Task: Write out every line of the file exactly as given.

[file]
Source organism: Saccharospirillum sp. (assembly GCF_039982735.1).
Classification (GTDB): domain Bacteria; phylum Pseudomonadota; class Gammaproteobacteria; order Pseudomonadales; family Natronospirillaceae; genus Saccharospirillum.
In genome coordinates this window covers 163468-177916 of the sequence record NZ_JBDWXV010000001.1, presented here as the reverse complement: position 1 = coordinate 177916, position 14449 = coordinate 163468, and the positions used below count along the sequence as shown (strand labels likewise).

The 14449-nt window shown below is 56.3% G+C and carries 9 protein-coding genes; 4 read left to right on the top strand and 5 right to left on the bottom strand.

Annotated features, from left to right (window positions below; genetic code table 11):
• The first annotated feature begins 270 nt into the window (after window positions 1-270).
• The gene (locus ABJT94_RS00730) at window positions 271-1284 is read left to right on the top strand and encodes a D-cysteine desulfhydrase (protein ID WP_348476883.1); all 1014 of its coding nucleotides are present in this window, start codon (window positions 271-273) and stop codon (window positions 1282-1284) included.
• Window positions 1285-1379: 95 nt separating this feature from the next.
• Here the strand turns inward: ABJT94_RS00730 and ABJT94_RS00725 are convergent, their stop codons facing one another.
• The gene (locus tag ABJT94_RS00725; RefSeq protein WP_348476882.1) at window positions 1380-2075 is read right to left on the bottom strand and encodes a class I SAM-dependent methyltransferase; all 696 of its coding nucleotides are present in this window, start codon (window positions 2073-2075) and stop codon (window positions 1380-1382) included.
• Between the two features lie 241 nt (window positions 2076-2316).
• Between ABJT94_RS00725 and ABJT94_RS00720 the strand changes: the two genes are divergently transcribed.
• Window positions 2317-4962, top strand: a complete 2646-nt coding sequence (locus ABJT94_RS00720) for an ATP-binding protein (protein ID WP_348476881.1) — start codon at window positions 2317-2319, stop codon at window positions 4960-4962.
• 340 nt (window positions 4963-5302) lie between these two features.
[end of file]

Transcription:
Source organism: Saccharospirillum sp. (assembly GCF_039982735.1).
Classification (GTDB): domain Bacteria; phylum Pseudomonadota; class Gammaproteobacteria; order Pseudomonadales; family Natronospirillaceae; genus Saccharospirillum.
In genome coordinates this window covers 163468-177916 of the sequence record NZ_JBDWXV010000001.1, presented here as the reverse complement: position 1 = coordinate 177916, position 14449 = coordinate 163468, and the positions used below count along the sequence as shown (strand labels likewise).

The 14449-nt window shown below is 56.3% G+C and carries 9 protein-coding genes; 4 read left to right on the top strand and 5 right to left on the bottom strand.

Annotated features, from left to right (window positions below; genetic code table 11):
• The first annotated feature begins 270 nt into the window (after window positions 1-270).
• The gene (locus ABJT94_RS00730) at window positions 271-1284 is read left to right on the top strand and encodes a D-cysteine desulfhydrase (protein ID WP_348476883.1); all 1014 of its coding nucleotides are present in this window, start codon (window positions 271-273) and stop codon (window positions 1282-1284) included.
• Window positions 1285-1379: 95 nt separating this feature from the next.
• Here the strand turns inward: ABJT94_RS00730 and ABJT94_RS00725 are convergent, their stop codons facing one another.
• The gene (locus tag ABJT94_RS00725; RefSeq protein WP_348476882.1) at window positions 1380-2075 is read right to left on the bottom strand and encodes a class I SAM-dependent methyltransferase; all 696 of its coding nucleotides are present in this window, start codon (window positions 2073-2075) and stop codon (window positions 1380-1382) included.
• Between the two features lie 241 nt (window positions 2076-2316).
• Between ABJT94_RS00725 and ABJT94_RS00720 the strand changes: the two genes are divergently transcribed.
• Window positions 2317-4962, top strand: a complete 2646-nt coding sequence (locus ABJT94_RS00720) for an ATP-binding protein (protein ID WP_348476881.1) — start codon at window positions 2317-2319, stop codon at window positions 4960-4962.
• 340 nt (window positions 4963-5302) lie between these two features.